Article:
Beyond explicit treatments of slavery, there were also nuanced engagements with race. Nicholas Guyatt’s Bind Us Apart: How Enlightened Americans Invented Racial Segregation (Basic Books) examines the troubled legacies of enlightenment thought with regard to racial integration; his coupling of colonization and Indian removal is a much-needed historiographical intervention. James Alexander Dun’s Dangerous Neighbors: Making the Haitian Revolution in Early America (University of Pennsylvania Press) continues a recent push to better understand Haiti’s role in America’s young republic, which had a deep impact in both politics and slavery. And just when you thought nothing new could be said about Thomas Jefferson, Annette Gordon Reed and Peter Onuf’s intellectual biography, “Most Blessed of the Patriarchs”: Thomas Jefferson and the Empire of the Imagination (Liveright), manages to do so. If you have friends who love Founders history, this is the book of choice.
And finally, if your history nerd friend has interests outside of early America, or if you (like me) have eclectic interests past the post-Civil War period, there are certainly some books that fill that need as well. Leigh Eric Schmidt’s Village Atheists: How America’s Unbelievers Made Their Way in a Godly Nation (Princeton University Press) is a riveting, entertaining, and thoughtful overview of the challenges to the Protestant majority during the late-nineteenth century. (I reviewed it here.) Judith Weisenfeld wrote a fabulous overview of African American religious developments in mid-twentieth century in New World A-Coming: Black Religion and Racial Identity during the Great Migration (New York University Press). Darren E. Grem’s The Blessings of Business: How Corporations Shaped Conservative Christianity (Oxford University Press) is an incisive overview examination of Protestantism’s increasing (and disheartening) involvement with modern capitalism. If you’re into religious studies, Robert Orsi’s new History and Presence (Harvard University Press) promises to raise new questions about how we frame our religious past. Elizabeth Hinton’s From the War on Poverty to the War on Crime: The Making of Mass Incarceration in America (Harvard University Press), which looks at oppressive federal, state, and local policies, seems all the more relevant in an Age of Trump. Jill Lepore’s Joe Gould’s Teeth (Knopf) is fabulous story-telling that, as I wrote previously, would work well in an undergraduate classroom. And if you have any interested in Mormon history, boy do I have a list for you!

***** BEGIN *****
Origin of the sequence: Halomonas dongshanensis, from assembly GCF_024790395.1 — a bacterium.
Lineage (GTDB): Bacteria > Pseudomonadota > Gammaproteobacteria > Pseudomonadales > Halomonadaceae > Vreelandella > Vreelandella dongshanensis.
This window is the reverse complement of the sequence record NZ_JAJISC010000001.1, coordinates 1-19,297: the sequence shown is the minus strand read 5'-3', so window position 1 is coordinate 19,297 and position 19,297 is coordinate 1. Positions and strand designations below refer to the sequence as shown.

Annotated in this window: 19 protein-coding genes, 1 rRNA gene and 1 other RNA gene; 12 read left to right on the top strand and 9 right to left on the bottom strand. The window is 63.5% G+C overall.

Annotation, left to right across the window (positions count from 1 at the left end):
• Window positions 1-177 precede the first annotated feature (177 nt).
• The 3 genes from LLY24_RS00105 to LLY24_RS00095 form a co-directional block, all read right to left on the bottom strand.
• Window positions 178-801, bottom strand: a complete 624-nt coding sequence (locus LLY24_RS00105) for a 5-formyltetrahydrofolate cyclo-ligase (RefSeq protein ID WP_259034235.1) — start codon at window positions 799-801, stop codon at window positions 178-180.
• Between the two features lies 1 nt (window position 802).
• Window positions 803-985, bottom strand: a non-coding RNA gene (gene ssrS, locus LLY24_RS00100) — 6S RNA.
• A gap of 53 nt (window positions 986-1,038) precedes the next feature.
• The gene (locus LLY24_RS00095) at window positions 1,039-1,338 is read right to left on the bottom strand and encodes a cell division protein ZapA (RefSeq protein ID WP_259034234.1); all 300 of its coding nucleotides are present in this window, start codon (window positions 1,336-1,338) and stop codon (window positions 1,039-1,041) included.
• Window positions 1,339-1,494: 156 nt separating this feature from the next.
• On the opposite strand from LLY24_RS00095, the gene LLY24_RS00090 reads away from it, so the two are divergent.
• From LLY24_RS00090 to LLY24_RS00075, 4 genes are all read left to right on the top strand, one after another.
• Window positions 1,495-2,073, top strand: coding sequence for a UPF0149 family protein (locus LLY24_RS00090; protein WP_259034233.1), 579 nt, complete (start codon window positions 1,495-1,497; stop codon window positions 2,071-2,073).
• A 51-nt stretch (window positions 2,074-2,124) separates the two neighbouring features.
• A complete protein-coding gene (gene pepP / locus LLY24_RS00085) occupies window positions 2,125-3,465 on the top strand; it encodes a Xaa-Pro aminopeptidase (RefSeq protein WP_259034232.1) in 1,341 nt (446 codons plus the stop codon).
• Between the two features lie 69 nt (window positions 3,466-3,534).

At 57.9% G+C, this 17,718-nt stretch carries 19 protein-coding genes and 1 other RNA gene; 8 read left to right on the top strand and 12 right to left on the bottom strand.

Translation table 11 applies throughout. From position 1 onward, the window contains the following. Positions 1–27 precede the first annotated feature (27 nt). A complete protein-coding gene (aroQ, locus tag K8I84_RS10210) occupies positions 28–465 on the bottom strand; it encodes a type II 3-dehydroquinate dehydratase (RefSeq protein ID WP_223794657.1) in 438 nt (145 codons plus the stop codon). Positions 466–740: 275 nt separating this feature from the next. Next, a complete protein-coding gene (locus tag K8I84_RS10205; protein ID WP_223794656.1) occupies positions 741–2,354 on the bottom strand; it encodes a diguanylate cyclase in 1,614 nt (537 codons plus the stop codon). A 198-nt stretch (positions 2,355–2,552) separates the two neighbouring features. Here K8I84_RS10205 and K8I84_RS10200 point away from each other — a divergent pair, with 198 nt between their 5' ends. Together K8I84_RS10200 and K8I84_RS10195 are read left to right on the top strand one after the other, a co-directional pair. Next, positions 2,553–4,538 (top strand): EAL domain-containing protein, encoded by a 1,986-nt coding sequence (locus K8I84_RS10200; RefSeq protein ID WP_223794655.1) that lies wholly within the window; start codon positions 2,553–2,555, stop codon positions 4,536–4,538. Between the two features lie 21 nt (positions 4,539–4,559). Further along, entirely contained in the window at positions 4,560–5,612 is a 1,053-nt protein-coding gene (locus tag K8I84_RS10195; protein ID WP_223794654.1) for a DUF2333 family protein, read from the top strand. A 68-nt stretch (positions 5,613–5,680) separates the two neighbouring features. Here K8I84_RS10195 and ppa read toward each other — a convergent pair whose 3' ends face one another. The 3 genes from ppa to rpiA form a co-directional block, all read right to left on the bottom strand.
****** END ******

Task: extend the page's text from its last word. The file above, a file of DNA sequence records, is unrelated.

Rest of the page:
Even if the world is crumbling around us, at least we have good books to keep us company. Order now, either for yourself or your loved ones!